People urged to not to camp in queue to see Queen Lying in State

ITV News reporter Rachael Younger met one woman whose already camping to pay her respects to the Queen

People have been warned not to wait or camp along the route thousands are expected to queue to see the Queen’s coffin Lying in State.

Her Majesty will be taken from Buckingham Palace to Westminster Hall, where members of the public will be allowed to pay respectful tribute.

On Wednesday afternoon, the monarch’s coffin, adorned with the Imperial State Crown, will be transported on a gun carriage of The King’s Troop Royal Horse Artillery.

King Charles III, members of the royal family and senior staff of the late Queen's households will walk slowly behind in a dignified silence without music along a route that will take 38 minutes.

The ceremonial procession will move along The Mall, Horse Guards Road, across Horse Guards Parade, onto Whitehall and into the Palace of Westminster after 2.22pm.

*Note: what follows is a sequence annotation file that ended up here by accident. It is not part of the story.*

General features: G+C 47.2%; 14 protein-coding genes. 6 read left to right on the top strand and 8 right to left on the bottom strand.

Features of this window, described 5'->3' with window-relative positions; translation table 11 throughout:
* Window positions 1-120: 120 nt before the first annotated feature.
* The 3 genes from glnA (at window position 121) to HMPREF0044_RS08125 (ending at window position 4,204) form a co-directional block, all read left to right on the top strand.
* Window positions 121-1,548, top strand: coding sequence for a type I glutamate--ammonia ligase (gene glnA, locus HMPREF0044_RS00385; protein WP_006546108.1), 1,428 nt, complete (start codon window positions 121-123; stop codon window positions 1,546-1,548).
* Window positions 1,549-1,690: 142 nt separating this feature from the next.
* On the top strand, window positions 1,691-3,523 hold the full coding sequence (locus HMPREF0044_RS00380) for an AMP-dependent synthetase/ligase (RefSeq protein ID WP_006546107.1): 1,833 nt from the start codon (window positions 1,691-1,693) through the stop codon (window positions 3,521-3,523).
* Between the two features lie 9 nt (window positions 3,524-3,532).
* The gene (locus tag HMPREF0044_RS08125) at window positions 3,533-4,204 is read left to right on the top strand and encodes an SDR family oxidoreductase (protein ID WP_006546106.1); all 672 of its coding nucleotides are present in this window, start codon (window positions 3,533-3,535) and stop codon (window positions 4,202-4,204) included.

The Queen's coffin will journey down the Mall. Credit: PA

Viewing areas along the route with limited capacity will open at 11am on the day, with people admitted in order of arrival time amid expected large queues, the Department for Digital, Culture, Media and Sport (DCMS) said.

If a person leaves the area their readmission cannot be guaranteed, the DCMS has warned.

The Queen’s coffin will be flown from Edinburgh to RAF Northolt in west London on Tuesday.

The Queen's coffin Lying at Rest at St Giles in Edinburgh. Credit: PA

Some mourners said they were already preparing to queue in central London on Monday - two nights before the public is being invited to see the Queen Lying in State.

The DCMS warned, “Please do not wait or camp in advance of the processional day.

“If you camp before this time you may be asked to move on.”

People waiting on The Mall for an all-night vigil for the Coronation procession in 1953 Credit: PA

People are also advised to bring with them suitable clothing for any weather conditions, food and drink and appropriate footwear.

Tents, gazebos or camping gear, barbecues and equipment for fires and alcohol are prohibited.

Mourners must keep noise to a minimum when the procession passes them and have been told to behave appropriately, dispose of litter and follow the instructions of police and stewards or face being asked to leave.

There will also be large screens at Hyde Park where those who cannot access viewing sites can watch the procession, which will also be broadcast on ITV News.

The Archbishop of Canterbury will conduct a short service following the coffin’s arrival.